Promising HIV/AIDS vaccines. A test to predict Alzheimer's. Novel treatments for autism. A deeper understanding of social status and its impact on health. Improved anti-rejection drugs for organ recipients. And the list goes on.
As one of seven nonhuman primate research centers in the country, Emory's Yerkes National Primate Research Center brings together a diverse group of scientists—from neuroscientists to immunologists—to work on causes, preventions, treatments, and cures for a host of human diseases. Yerkes researchers also conduct studies to glean a greater understanding of evolution and how humans are linked to their primate cousins.
Established in 1930 by primatologist Robert Yerkes, the center now has more than 3,000 primates, including rhesus macaques, sooty mangabeys, and cynomolgus monkeys, as well as a vivarium with 7,500 rodents, including mice, rats, and voles.
Discoveries & Treatments Out of Yerkes
HIV has become a life sentence instead of a death sentence, but a vaccine remains out of reach.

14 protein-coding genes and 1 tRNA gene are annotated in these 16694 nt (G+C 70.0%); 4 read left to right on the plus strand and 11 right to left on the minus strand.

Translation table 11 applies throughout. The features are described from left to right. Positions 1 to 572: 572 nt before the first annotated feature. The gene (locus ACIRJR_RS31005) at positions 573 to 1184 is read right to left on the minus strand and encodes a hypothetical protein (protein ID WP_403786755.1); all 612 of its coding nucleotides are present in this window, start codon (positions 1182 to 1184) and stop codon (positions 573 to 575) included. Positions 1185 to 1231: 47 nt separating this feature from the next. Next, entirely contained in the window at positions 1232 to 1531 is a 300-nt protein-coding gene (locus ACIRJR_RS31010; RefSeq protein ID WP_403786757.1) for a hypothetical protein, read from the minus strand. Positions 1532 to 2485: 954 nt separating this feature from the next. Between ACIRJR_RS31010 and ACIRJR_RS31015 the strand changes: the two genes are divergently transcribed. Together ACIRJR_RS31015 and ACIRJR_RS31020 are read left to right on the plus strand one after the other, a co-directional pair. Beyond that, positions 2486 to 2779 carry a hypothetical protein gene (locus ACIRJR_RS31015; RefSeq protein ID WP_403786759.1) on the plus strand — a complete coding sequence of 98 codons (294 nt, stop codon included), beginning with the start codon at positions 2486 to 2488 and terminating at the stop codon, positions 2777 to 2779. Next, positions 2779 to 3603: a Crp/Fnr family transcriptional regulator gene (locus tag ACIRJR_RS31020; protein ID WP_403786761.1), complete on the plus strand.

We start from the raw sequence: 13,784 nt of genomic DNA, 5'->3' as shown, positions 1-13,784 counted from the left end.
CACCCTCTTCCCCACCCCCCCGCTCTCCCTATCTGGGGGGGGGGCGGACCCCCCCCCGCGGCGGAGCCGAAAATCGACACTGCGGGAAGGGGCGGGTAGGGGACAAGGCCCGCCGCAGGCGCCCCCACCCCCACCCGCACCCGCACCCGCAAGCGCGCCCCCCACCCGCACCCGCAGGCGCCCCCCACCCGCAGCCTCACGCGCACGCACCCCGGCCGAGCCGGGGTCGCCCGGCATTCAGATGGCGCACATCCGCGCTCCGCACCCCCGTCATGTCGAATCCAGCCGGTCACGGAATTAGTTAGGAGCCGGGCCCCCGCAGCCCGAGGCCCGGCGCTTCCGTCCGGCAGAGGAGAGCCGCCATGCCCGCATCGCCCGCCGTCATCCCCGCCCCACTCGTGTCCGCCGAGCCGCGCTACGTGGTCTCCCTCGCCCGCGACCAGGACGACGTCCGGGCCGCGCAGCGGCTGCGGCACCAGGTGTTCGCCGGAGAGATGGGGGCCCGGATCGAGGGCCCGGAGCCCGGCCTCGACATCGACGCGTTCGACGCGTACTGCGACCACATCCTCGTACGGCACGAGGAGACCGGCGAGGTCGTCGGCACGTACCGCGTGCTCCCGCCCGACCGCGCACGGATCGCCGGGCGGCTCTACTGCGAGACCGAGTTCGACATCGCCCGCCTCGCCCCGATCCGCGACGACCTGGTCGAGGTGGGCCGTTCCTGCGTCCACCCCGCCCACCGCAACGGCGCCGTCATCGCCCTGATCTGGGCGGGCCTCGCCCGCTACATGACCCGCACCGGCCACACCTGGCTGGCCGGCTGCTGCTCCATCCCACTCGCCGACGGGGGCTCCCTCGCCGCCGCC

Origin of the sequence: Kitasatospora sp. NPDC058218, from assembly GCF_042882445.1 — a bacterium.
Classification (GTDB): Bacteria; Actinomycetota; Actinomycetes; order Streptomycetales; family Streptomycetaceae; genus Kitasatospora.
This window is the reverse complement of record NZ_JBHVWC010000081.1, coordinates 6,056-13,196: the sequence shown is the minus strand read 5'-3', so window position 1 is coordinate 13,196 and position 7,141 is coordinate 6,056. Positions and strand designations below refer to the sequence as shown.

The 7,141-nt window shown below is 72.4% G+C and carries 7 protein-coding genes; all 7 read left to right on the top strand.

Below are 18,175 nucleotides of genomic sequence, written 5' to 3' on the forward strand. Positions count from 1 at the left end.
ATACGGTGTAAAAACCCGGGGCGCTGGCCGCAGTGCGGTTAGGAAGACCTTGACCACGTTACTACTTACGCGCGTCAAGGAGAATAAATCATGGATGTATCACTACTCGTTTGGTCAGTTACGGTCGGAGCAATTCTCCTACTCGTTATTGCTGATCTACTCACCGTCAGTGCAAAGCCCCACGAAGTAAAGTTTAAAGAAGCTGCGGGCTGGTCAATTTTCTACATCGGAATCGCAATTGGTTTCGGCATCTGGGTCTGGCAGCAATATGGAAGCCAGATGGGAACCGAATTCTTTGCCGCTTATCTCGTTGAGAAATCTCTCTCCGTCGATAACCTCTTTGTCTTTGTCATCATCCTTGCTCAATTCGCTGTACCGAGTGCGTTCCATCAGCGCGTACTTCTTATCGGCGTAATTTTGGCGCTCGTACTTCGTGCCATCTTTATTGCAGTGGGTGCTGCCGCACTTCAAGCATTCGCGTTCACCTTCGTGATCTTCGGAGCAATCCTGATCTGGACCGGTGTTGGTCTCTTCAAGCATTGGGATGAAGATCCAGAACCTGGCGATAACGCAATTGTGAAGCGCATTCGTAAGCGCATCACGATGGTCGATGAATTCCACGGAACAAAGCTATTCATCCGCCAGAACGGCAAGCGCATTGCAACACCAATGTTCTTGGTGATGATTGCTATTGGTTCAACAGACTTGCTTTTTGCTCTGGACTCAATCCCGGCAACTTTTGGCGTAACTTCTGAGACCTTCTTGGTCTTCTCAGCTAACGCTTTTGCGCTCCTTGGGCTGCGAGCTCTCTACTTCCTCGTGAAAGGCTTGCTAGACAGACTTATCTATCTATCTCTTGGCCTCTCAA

Larry Young has been trying to discover what makes humans able to establish relationships by studying two species of voles.
Until six years ago, the best drugs available to prevent organ rejection after a kidney transplant were actually toxic to the kidney. Belatacept, developed at Emory, selectively targets the immune system and prevents rejection without damaging the kidneys or increasing cardiovascular risk.
Share and Share Alike
Empathy, fairness, and a sense of morality have long been considered uniquely human traits. Then primatologist Frans de Waal shook perceptions with his research uncovering similar attributes in monkeys and apes.
Rich Monkey, Poor Monkey
Mark Wilson and colleagues discovered the regenerative power of improved social standing by studying female rhesus monkeys, which live in groups organized by a strict social hierarchy both in the wild and in their captive groups at the Yerkes field station in Lawrenceville.
Huntington's disease has been likened to having Alzheimer's, Parkinson's, and ALS all at the same time. Rodent models of Huntington's, as well as other neurodegenerative disorders, have not proven to be very helpful. In a major breakthrough, Anthony Chan developed the first transgenic monkey model of Huntington's.